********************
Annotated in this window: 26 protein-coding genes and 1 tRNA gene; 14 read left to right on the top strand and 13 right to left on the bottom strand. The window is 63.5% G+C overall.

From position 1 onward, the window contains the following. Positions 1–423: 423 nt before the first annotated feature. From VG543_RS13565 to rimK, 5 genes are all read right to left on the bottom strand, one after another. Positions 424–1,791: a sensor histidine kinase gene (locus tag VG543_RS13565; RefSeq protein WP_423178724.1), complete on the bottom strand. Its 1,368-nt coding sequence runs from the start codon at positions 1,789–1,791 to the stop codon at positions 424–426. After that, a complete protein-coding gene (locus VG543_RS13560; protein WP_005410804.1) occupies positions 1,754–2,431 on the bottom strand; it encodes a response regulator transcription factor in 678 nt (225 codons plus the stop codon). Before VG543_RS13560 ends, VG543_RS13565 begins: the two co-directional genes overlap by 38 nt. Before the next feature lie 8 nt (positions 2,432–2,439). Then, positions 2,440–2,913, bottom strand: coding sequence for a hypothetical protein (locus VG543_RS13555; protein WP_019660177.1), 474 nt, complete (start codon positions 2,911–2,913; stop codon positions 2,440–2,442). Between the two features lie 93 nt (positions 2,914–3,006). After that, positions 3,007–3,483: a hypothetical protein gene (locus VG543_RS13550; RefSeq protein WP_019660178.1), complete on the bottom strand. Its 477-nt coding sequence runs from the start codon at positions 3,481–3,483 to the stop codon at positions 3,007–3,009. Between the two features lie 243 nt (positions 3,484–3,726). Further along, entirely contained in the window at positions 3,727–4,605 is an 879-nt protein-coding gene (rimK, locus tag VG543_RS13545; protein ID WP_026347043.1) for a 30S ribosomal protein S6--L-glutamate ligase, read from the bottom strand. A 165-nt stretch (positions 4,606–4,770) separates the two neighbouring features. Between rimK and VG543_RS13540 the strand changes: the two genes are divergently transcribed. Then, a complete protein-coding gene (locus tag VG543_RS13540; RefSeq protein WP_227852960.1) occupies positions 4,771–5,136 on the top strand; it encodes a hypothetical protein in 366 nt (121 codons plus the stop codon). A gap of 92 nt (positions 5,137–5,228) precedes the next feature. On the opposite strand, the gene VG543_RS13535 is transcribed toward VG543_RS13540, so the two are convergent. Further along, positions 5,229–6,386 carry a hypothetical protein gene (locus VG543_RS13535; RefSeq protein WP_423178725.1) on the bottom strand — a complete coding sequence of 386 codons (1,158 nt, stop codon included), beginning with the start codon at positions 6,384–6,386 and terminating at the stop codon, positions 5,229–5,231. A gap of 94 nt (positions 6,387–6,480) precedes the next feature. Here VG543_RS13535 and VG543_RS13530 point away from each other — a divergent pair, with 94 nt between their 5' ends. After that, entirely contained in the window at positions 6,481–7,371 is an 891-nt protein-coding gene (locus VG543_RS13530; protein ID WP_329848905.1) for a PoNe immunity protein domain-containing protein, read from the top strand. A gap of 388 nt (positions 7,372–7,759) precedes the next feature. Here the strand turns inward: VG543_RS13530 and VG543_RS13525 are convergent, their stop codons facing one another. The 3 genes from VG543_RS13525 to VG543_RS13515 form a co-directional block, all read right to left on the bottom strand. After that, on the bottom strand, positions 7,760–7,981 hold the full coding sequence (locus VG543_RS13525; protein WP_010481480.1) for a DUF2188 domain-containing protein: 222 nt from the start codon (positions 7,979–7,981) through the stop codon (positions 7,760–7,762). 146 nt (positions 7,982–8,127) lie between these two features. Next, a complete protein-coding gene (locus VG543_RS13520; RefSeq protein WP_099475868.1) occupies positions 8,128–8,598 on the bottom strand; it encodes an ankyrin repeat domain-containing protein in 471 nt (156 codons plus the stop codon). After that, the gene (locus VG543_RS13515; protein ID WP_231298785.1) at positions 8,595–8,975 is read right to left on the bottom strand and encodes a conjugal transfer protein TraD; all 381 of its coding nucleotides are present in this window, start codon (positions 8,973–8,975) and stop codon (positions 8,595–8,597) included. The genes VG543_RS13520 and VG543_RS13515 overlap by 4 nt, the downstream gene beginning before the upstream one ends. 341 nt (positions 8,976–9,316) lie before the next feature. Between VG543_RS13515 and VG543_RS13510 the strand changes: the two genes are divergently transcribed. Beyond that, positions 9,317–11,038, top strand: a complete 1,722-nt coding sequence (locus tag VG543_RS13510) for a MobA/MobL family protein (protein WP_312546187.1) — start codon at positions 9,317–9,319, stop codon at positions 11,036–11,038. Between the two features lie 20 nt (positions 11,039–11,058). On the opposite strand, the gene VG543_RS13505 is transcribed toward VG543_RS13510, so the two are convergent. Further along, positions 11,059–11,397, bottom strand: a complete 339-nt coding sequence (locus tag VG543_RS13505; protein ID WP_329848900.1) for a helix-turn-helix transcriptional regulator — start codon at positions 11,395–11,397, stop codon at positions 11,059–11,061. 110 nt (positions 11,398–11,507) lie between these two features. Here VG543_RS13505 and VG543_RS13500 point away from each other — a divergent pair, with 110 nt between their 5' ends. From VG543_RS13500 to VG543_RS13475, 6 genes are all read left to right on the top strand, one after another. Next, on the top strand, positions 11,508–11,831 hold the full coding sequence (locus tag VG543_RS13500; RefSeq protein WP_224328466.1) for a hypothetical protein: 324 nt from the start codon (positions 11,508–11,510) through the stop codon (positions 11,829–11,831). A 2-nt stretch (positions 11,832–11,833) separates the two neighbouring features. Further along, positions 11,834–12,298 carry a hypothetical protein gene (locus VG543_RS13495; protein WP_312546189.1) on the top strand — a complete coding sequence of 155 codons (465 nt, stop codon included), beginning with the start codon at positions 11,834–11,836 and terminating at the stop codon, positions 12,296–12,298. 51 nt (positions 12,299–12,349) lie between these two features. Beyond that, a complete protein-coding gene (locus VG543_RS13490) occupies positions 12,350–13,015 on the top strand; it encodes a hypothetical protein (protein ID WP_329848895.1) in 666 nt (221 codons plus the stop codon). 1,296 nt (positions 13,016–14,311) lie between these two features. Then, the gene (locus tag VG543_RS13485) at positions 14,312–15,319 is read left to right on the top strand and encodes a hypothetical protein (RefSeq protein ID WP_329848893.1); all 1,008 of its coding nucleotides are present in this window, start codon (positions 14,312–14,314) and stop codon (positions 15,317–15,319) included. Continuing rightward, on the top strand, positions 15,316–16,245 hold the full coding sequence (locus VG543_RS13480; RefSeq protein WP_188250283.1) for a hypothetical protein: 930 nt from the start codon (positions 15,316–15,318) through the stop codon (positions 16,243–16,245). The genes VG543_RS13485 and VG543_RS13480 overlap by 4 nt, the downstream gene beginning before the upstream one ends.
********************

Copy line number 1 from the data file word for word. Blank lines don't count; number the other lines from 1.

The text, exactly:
Annotated in this window: 26 protein-coding genes and 1 tRNA gene; 14 read left to right on the top strand and 13 right to left on the bottom strand. The window is 63.5% G+C overall.